Photo/Illutration A panel of scholars and artists at the “KINBAKU New Wave x Asian Humanities” symposium held at Kyoto University on Oct. 24 (Erena Tanaka)

Prestigious Kyoto University took down a video of a live performance of Japanese rope bondage at a symposium it hosted after footage of the event went viral on social media and one person complained.

It made the decision after a single viewer called to question whether the university seriously considered bondage as a legitimate field of academic study.

Kyoto University quickly offered a public apology and deleted the video of the free symposium, titled “KINBAKU New Wave x Asian Humanities,” from its website.

The event was held on the Kyoto campus on Oct. 24 and co-hosted by the university’s Unit of Kyoto Initiatives for the Humanities and Social Sciences and the Center for Applied Philosophy and Ethics.

Event organizers said their objective was to “explore the significance and potentialities” of kinbaku, also known as “shibari,” which is viewed by many people as a form of Japanese S&M, in light of the fact it is currently “transforming itself into a new trend of contemporary art.”

During a demonstration segment of the event, a male “kinbakushi” (rope master) tied up a female model and suspended her above the floor.

The symposium was live-streamed on YouTube. More than 600 people attended the venue or watched it online. The video was also archived on a website and made available for two weeks afterward.

Event organizers were apparently caught by surprise when the performance created a buzz on social media. The video attracted strong overseas interest and was played about 590,000 times.

News media noted the phenomenon and contacted the university on Nov. 5, according to university officials.

A local newspaper published a photo of the event, which led one reader to call the university and ask, “Is this an academic subject?”

That single phone call was enough for the organizers to take down the video immediately, a day earlier than scheduled.

“We apologize for making someone uncomfortable with some segments of the symposium video,” the organizers said in a statement posted on their website. “We will give due consideration to the archived video.” 

Yasuo Deguchi, a professor at the department of Philosophy who organized the symposium, told The Asahi Shimbun: “Even if it’s only one person, I am sorry to make that person uncomfortable. Other people might have felt that way, too.”

Deguchi said he is planning to publish a book on the contents of the symposium as early as next year.

“I hope gender-issue experts to join the (publication project) and include issues that were not discussed at the symposium due to time constraints,” Deguchi said.

The symposium featured a rope master, a bondage artist, a model and several scholars.

They explained that kinbaku originated from the martial arts and its methods of restraining captives in the age of provincial wars that raged from the mid-15th century to the early 17th century.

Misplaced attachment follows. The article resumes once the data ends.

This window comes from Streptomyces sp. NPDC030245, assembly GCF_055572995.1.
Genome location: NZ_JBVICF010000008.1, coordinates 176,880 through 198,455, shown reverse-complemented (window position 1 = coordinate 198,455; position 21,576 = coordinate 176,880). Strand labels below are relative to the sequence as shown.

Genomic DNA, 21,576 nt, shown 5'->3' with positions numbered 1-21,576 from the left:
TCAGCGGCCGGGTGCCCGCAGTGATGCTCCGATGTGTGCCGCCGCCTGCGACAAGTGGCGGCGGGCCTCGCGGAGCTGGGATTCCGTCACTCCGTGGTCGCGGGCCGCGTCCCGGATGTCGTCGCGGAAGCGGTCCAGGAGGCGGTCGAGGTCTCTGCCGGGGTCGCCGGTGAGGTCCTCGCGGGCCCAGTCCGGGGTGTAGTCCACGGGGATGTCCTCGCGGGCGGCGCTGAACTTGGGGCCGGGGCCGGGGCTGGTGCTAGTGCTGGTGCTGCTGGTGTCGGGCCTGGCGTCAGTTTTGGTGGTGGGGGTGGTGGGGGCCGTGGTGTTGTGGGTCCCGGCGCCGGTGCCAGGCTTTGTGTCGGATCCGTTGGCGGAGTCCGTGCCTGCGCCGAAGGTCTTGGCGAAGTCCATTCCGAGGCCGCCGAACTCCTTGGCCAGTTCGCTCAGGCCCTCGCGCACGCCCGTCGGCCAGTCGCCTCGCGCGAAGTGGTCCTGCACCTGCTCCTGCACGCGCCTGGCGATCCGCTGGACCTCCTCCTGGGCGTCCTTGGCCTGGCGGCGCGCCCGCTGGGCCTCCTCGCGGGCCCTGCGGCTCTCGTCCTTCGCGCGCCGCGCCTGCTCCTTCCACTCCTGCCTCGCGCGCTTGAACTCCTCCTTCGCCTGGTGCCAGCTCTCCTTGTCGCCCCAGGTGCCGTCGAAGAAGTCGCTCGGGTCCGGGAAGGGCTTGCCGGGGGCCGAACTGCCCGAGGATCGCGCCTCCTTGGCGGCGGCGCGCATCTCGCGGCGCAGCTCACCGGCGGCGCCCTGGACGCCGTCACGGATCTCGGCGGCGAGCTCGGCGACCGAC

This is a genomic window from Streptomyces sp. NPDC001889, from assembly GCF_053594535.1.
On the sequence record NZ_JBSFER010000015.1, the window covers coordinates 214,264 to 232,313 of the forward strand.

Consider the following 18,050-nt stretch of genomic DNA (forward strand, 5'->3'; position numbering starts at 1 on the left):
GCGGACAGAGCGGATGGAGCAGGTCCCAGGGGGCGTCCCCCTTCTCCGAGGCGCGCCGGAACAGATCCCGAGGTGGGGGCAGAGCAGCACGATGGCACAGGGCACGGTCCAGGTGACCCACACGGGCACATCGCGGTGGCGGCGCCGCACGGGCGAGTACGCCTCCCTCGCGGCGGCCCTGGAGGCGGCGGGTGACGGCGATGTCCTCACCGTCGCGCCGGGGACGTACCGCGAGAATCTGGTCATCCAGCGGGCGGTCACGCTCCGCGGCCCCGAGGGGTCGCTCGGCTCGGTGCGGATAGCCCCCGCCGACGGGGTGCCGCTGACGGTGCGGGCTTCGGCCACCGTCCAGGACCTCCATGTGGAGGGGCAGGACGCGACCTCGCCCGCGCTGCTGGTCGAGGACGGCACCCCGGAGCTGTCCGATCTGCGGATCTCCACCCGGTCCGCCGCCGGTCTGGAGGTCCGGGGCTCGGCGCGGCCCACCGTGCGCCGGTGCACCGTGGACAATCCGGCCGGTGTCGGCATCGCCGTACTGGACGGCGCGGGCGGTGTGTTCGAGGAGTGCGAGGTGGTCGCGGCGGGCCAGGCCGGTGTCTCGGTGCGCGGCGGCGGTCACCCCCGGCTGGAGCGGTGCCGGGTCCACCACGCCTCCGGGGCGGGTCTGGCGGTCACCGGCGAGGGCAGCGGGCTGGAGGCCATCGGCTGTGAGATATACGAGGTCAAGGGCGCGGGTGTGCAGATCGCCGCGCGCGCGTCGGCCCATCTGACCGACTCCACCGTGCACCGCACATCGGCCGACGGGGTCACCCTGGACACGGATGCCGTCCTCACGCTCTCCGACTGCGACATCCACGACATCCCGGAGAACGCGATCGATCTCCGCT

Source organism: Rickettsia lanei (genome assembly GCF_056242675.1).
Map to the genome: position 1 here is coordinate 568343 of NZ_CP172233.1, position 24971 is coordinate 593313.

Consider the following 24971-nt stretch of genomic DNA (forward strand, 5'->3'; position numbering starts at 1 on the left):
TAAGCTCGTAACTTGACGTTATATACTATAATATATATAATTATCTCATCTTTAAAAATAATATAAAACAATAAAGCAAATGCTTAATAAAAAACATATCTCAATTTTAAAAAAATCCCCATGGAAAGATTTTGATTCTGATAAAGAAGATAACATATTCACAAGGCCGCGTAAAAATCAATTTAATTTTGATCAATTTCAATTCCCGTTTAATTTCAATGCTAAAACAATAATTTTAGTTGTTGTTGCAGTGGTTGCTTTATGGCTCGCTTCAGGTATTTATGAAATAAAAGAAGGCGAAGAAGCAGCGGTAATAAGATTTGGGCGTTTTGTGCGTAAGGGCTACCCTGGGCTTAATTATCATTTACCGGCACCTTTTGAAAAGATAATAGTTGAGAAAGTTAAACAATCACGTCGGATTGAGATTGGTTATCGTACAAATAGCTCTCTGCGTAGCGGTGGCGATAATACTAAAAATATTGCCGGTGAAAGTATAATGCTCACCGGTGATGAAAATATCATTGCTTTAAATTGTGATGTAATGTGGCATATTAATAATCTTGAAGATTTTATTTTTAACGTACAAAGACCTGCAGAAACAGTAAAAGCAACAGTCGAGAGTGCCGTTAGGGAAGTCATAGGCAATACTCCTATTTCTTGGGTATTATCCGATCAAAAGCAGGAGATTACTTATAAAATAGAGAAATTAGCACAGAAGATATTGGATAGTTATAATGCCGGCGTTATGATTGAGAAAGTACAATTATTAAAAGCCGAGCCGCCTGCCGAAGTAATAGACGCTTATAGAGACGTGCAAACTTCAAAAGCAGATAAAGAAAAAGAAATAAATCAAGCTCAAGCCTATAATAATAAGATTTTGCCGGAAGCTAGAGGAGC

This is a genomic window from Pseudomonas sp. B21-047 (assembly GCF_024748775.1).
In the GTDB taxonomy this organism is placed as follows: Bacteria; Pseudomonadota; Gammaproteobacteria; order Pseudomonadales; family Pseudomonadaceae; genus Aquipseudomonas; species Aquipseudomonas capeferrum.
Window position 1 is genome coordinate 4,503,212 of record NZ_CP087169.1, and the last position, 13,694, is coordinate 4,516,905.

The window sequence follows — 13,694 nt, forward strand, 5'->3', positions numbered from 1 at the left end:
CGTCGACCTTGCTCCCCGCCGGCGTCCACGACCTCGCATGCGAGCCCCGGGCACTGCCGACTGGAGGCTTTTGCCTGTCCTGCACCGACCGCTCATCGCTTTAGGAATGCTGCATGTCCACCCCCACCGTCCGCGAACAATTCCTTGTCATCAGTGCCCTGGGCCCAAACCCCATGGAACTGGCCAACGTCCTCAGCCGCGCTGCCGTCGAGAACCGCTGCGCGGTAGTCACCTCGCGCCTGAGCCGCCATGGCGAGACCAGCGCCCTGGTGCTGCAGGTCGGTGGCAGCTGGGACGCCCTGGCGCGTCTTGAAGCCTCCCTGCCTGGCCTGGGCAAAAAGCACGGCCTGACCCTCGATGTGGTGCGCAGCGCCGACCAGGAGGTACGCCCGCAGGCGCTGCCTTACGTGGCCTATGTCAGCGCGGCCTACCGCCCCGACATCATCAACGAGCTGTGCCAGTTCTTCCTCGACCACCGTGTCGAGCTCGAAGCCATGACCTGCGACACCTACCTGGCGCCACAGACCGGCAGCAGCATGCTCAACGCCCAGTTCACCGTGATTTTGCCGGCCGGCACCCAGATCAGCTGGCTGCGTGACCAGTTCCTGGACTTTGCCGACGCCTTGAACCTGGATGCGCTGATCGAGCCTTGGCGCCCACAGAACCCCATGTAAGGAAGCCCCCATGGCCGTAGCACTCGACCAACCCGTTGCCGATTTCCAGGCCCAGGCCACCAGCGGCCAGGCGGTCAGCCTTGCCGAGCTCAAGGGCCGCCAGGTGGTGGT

The panelists also discussed the ways in which kinbaku as the methods became widely known through mass culture and artforms like Kabuki and ukiyo-e, then came to be viewed as an erotic bondage practice and ultimately a culturally prescribed S&M play.

Most recently, fashion brand Christian Dior debuted a handbag inspired by kinbaku, and the singer Aimyon featured kinbaku in one of her music videos, a panelist noted.

During the panel discussion, Deguchi cited an entrenched viewpoint that “kinbaku culture is deeply embedded in asymmetric male-female domination-subjugation dynamics.”

The comment prompted the female model to respond, “I am in love with the design of shibari and its beautiful techniques.”

She went on to say that she regards shibari as a form of expression and stages performances with the “mind-set that I am creating a work together with (a rope master) with whom I have an equal relationship.”

The organizers’ decision to take down the video and offer a public apology so quickly stirred criticism from people who feared it went against freedom of academic expression.

Masahiro Murata, director of the Toyota Municipal Museum of Art in Aichi Prefecture, recalled an incident when police intervened because part of an exhibition was deemed “indecent” while he served as the director at Aichi Prefectural Museum of Art.

He called the Kyoto organizers’ decision to take down the video unfortunate.

“I want (them) to be cautious about giving it up simply because they have been criticized by people who say, ‘I feel uncomfortable,’” Murata said. “It is unfortunate, even though there was only one more day left for the video to be viewed before it became unavailable. And if their decision was based on a singly protest, it is even more unfortunate.”

Murata, who noted that “any artistic work gets a mixed reception,” has been riled by closures of art exhibitions on grounds the displays are too provocative.

“That deprives the public of an opportunity to be exposed to diverse forms of expression and different point of views,” he said. “That is the biggest problem.”

Sakiko Ohno, who has written extensively about art, offered a different perspective.

“It is fine to study kinbaku as Japanese culture and art,” she said. “But it is supposed to be enjoyed in a secretive space. By airing such a thing on YouTube, where anybody can see it, the organizers should have expected it to draw objections.”

To Ohno, the reaction was hardly surprising.

“The organizers were unprepared to field criticism. I wonder if they thought they could rest on their thinking that it’s art and people will understand,” she said.

(This article was written by Erena Tanaka and Michitaka Kono.)